Obituary: R. Lee Ermey, Marine, Actor, POG

SANTA MONICA, Calif. — Marines everywhere were saddened at the death of former Marine and committed POG Staff Sgt. R. Lee Ermey, who passed away earlier this week.

Ermey, a former supply clerk from Marine Wing Support Group 17 and winner of the coveted Meritorious Unit Award, served in the Marine Corps from 1961 to 1972 before starting a second career playing actual infantry Marines.

He had a long and distinguished career, from the Buy Me Drinky bars on Okinawa to the brothels of Manila, to his tour in Vietnam where he served in an elite REMF Wing Wiper unit guarding the chow hall at Da Nang Air Base.

After moving on from the Marine Corps, Staff Sgt. Ermey developed a talent for acting, and later achieved fame in the 1987 film Full Metal Jacket. In the film he plays fictional drill instructor Gunnery Sgt. Hartman, whose terrorized Marine recruits eventually rebel against his POG ways by spending the entire second half of the film attached to grunt units in Vietnam and actually killing people.

Staff Sgt. Ermey's carefully constructed persona of Gunnery Sgt. Hartman, a fictional character created by actual combat veteran Gustav Hasford — who also couldn't stand Ermey — would later influence Ermey's other roles, such as a drill instructor in The Boys in Company C, a space drill instructor in Space: Above and Beyond, a ghost drill instructor in The Frighteners, a cartoon drill instructor on Family Guy, and a cartoon drill instructor for horses on Angry Beavers.

Ermey was also a talented voice actor, and established himself as the gold standard for voicing video game characters who were also drill instructors. His last major screen appearance was in a series of commercials for Geico Insurance in which he played against type by portraying a therapist who was a former drill instructor.

Although he was medically retired from the Marine Corps as a staff sergeant due to injuries sustained... somewhere... we don't know... not in combat, that's for sure, Ermey insisted on being called "The Gunny" after learning that "The Colonel" had already been trademarked by Kentucky Fried Chicken.

Lance Cpl. Pete Ortiz, a junior enlisted mortar man serving in Afghanistan who already has more combat decorations than Staff Sgt. Ermey, said he would always be grateful for having men like Ermey convince generations of POGs and Boots that talking like a POG or Boot was salty.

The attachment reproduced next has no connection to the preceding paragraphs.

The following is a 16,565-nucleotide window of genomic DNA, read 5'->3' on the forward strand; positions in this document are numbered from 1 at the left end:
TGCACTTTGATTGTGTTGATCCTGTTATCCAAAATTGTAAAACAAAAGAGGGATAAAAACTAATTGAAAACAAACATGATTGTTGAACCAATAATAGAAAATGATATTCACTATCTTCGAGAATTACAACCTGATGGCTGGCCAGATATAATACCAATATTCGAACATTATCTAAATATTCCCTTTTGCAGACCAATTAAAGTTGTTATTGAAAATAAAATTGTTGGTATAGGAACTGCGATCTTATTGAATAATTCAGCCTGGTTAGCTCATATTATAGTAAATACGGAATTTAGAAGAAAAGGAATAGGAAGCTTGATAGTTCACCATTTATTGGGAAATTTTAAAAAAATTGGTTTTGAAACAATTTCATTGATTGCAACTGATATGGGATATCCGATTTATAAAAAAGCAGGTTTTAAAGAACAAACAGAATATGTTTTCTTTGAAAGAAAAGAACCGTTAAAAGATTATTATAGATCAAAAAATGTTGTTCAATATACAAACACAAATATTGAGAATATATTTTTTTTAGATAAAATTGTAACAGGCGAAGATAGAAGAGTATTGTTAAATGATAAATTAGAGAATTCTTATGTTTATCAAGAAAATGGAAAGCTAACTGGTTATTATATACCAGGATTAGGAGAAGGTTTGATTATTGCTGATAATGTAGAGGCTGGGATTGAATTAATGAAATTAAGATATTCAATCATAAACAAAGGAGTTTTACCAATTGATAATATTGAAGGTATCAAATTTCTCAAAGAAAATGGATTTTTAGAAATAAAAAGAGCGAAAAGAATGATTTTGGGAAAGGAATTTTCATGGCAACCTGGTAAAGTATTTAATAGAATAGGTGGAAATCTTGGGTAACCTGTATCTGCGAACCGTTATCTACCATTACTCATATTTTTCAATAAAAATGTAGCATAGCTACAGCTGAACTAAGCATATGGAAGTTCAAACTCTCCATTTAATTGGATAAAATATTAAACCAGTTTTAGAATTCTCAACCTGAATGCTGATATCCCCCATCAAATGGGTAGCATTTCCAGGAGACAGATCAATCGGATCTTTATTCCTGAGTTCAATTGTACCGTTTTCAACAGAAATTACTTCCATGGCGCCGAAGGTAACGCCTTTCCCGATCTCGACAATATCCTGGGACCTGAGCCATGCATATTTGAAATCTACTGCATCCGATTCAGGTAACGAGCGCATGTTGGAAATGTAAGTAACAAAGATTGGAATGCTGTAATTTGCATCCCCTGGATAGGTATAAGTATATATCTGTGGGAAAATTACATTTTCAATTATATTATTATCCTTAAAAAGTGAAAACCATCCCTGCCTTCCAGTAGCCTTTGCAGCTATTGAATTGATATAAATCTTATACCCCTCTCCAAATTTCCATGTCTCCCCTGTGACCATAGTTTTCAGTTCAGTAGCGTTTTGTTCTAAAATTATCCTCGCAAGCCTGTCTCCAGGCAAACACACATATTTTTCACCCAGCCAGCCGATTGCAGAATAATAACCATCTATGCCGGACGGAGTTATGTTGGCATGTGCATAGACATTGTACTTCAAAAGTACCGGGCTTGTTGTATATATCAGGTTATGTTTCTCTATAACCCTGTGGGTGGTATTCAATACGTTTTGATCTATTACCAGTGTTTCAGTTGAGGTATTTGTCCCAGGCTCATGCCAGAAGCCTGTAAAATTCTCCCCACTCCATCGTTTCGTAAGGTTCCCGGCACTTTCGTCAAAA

"Growing up, watching R. Lee Ermey in a fictional movie about Marines, that's what the Marine Corps has always meant to me. I know that no matter what I do I'll never live up to the standards he set, or would have set if he'd ever left the wire."

Marine Corps Historian Dr. Charles Neimeyer said that Ermey's fictional exploits were an important part of preserving the Marine Corps name.

"We all know the real-life stories about real-life Marine heroes," Neimeyer said. "But sometimes the fake Marine stories are just as important, whether it's Jack Nicholson's fake speech in A Few Good Men, Floyd Gibbons' fake 'Teufelhunden' dispatches, or R. Lee Ermey's fake Combat Action Ribbon."

Neimeyer said Ermey's performance will always stand head and shoulders above actual combat veteran entertainers who failed to cultivate eccentric personas based on fictional achievements, such as Audie Murphy, Dale Dye, Mel Brooks, Al Matthews, Don Adams, or even children's songwriter Robert Sherman.

Reached for comment, former Marine Commandant Gen. James Amos said Staff Sergeant Ermey was proof that even the POGest Winger could get more name recognition than any Medal of Honor recipient, as long as he could fake the funk.

Condolences were also received from fellow Army POG Clint Eastwood, who portrayed Gunny Highway in the movie Heartbreak Ridge after spending the Korean War serving stateside as a lifeguard and whose greatest war story was surviving a plane crash while flying home to get laid.

Staff Sgt. Ermey now moves on to what will presumably be his final duty station, the Streets of Heaven, where those who knew him expect he has probably already complained that he is not listed as a gunnery sergeant, asked Dan Daly, "do you know who I am?" and tried to impress Saint Peter with his tales of not-combat in Vietnam.

Staff Sgt. Ermey's personal awards are the Good Conduct Medal, with stars in lieu of second and third awards. Gunnery Sgt. Hartman's fictional awards include the fictional Silver Star, the fictional Purple Heart with a star in lieu of a fictional second award, and the fictional Good Conduct Medal with a star in lieu of a fictional second award.

Duffel Blog investigative reporter Dark Laughter contributed to this report.